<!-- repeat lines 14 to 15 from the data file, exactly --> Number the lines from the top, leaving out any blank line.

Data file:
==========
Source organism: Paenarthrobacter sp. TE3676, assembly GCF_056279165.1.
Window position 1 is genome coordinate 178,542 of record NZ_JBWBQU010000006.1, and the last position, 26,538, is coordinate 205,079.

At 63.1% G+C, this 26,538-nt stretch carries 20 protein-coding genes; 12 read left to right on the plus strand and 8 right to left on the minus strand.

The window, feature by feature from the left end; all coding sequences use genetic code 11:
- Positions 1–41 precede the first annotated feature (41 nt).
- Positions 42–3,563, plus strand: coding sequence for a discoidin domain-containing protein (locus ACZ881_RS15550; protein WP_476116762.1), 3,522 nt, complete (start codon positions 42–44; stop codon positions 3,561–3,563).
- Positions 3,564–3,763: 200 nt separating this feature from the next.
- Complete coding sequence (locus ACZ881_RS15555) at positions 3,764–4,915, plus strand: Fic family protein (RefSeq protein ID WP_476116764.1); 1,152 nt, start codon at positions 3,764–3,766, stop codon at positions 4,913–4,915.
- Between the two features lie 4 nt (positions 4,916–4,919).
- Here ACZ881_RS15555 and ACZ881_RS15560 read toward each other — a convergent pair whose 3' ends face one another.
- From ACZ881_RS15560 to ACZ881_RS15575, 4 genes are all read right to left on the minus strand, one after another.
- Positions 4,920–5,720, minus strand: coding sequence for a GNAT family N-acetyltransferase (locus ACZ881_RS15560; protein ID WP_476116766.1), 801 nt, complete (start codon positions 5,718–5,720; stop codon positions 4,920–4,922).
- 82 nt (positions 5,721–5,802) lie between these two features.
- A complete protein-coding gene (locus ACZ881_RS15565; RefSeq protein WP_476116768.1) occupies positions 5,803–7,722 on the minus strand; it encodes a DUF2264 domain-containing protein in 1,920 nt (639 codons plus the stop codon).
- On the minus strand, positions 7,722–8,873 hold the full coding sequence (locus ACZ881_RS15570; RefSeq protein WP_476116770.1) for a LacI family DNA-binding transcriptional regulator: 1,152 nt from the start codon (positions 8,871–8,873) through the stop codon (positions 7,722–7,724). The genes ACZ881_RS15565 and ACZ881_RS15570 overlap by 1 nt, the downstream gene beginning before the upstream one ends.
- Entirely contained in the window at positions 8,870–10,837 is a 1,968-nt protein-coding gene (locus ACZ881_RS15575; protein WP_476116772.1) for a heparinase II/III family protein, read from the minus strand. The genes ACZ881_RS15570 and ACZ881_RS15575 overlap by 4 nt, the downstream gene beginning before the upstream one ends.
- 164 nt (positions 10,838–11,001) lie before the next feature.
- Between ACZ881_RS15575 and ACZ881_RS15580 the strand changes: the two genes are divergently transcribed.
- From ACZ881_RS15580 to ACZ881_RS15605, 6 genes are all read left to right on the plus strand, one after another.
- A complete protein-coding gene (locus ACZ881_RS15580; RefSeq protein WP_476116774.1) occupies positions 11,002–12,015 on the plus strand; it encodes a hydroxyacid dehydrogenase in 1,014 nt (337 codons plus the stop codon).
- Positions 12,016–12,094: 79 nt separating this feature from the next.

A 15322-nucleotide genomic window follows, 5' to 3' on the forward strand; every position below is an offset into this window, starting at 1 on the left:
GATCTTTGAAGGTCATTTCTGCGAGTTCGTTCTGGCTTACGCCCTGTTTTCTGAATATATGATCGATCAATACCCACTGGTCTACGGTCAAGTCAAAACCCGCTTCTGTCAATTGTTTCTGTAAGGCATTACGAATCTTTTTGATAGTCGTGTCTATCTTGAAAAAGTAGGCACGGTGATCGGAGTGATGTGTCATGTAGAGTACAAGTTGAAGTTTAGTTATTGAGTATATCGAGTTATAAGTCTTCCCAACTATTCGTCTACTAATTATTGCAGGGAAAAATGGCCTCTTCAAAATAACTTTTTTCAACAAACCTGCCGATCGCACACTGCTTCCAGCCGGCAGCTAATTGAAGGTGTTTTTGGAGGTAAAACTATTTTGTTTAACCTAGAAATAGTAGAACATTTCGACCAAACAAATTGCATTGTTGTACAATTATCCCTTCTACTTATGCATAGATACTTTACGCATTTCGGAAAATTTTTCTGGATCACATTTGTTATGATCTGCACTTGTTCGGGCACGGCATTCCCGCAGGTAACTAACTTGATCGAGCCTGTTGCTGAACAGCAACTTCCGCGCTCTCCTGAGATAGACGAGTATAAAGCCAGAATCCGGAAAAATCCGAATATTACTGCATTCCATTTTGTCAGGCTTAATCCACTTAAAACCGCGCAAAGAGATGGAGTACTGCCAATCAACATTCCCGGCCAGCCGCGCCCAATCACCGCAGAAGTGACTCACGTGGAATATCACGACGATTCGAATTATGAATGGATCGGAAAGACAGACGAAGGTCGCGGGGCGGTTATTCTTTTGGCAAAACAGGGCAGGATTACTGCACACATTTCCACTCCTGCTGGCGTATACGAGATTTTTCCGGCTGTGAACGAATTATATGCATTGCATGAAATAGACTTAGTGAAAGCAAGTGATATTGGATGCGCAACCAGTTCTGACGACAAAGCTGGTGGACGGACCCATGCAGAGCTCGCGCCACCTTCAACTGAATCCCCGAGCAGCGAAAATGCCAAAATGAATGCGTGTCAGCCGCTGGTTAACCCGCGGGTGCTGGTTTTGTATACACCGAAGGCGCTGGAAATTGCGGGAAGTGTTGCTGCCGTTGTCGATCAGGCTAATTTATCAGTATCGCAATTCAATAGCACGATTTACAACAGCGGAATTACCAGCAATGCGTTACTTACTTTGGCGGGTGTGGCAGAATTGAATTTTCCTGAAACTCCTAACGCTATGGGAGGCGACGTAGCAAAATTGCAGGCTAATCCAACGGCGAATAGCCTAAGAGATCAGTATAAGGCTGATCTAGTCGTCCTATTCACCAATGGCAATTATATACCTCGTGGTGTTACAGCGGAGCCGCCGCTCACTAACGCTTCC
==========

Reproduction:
- A complete protein-coding gene (locus ACZ881_RS15565; RefSeq protein WP_476116768.1) occupies positions 5,803–7,722 on the minus strand; it encodes a DUF2264 domain-containing protein in 1,920 nt (639 codons plus the stop codon).
- On the minus strand, positions 7,722–8,873 hold the full coding sequence (locus ACZ881_RS15570; RefSeq protein WP_476116770.1) for a LacI family DNA-binding transcriptional regulator: 1,152 nt from the start codon (positions 8,871–8,873) through the stop codon (positions 7,722–7,724). The genes ACZ881_RS15565 and ACZ881_RS15570 overlap by 1 nt, the downstream gene beginning before the upstream one ends.